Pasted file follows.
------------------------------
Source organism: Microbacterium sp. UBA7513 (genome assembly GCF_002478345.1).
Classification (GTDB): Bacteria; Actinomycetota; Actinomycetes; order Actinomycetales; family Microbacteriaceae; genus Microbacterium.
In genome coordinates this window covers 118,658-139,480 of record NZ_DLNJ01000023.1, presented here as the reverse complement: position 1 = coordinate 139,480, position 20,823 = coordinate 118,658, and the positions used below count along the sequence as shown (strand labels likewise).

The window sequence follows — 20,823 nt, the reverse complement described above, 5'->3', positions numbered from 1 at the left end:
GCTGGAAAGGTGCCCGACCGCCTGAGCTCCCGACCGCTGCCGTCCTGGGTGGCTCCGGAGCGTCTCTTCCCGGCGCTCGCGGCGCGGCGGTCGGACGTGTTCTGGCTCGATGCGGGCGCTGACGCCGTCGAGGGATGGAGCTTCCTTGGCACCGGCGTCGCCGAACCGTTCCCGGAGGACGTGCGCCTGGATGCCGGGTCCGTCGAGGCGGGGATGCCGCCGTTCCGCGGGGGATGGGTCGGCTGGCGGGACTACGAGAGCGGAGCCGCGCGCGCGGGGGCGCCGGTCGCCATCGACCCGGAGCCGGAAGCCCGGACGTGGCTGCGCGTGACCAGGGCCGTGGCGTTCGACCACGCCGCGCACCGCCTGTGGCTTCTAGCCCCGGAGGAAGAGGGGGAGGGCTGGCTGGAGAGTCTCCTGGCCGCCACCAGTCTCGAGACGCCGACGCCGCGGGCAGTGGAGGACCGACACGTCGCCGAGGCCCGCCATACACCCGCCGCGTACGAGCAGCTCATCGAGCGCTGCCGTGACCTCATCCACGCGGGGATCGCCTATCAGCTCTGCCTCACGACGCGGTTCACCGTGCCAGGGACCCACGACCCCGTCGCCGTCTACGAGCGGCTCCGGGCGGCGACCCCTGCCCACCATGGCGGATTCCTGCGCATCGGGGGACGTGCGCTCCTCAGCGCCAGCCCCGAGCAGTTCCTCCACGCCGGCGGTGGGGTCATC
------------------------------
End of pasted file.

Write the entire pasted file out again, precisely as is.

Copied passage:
Source organism: Microbacterium sp. UBA7513 (genome assembly GCF_002478345.1).
Classification (GTDB): Bacteria; Actinomycetota; Actinomycetes; order Actinomycetales; family Microbacteriaceae; genus Microbacterium.
In genome coordinates this window covers 118,658-139,480 of record NZ_DLNJ01000023.1, presented here as the reverse complement: position 1 = coordinate 139,480, position 20,823 = coordinate 118,658, and the positions used below count along the sequence as shown (strand labels likewise).

The window sequence follows — 20,823 nt, the reverse complement described above, 5'->3', positions numbered from 1 at the left end:
GCTGGAAAGGTGCCCGACCGCCTGAGCTCCCGACCGCTGCCGTCCTGGGTGGCTCCGGAGCGTCTCTTCCCGGCGCTCGCGGCGCGGCGGTCGGACGTGTTCTGGCTCGATGCGGGCGCTGACGCCGTCGAGGGATGGAGCTTCCTTGGCACCGGCGTCGCCGAACCGTTCCCGGAGGACGTGCGCCTGGATGCCGGGTCCGTCGAGGCGGGGATGCCGCCGTTCCGCGGGGGATGGGTCGGCTGGCGGGACTACGAGAGCGGAGCCGCGCGCGCGGGGGCGCCGGTCGCCATCGACCCGGAGCCGGAAGCCCGGACGTGGCTGCGCGTGACCAGGGCCGTGGCGTTCGACCACGCCGCGCACCGCCTGTGGCTTCTAGCCCCGGAGGAAGAGGGGGAGGGCTGGCTGGAGAGTCTCCTGGCCGCCACCAGTCTCGAGACGCCGACGCCGCGGGCAGTGGAGGACCGACACGTCGCCGAGGCCCGCCATACACCCGCCGCGTACGAGCAGCTCATCGAGCGCTGCCGTGACCTCATCCACGCGGGGATCGCCTATCAGCTCTGCCTCACGACGCGGTTCACCGTGCCAGGGACCCACGACCCCGTCGCCGTCTACGAGCGGCTCCGGGCGGCGACCCCTGCCCACCATGGCGGATTCCTGCGCATCGGGGGACGTGCGCTCCTCAGCGCCAGCCCCGAGCAGTTCCTCCACGCCGGCGGTGGGGTCATC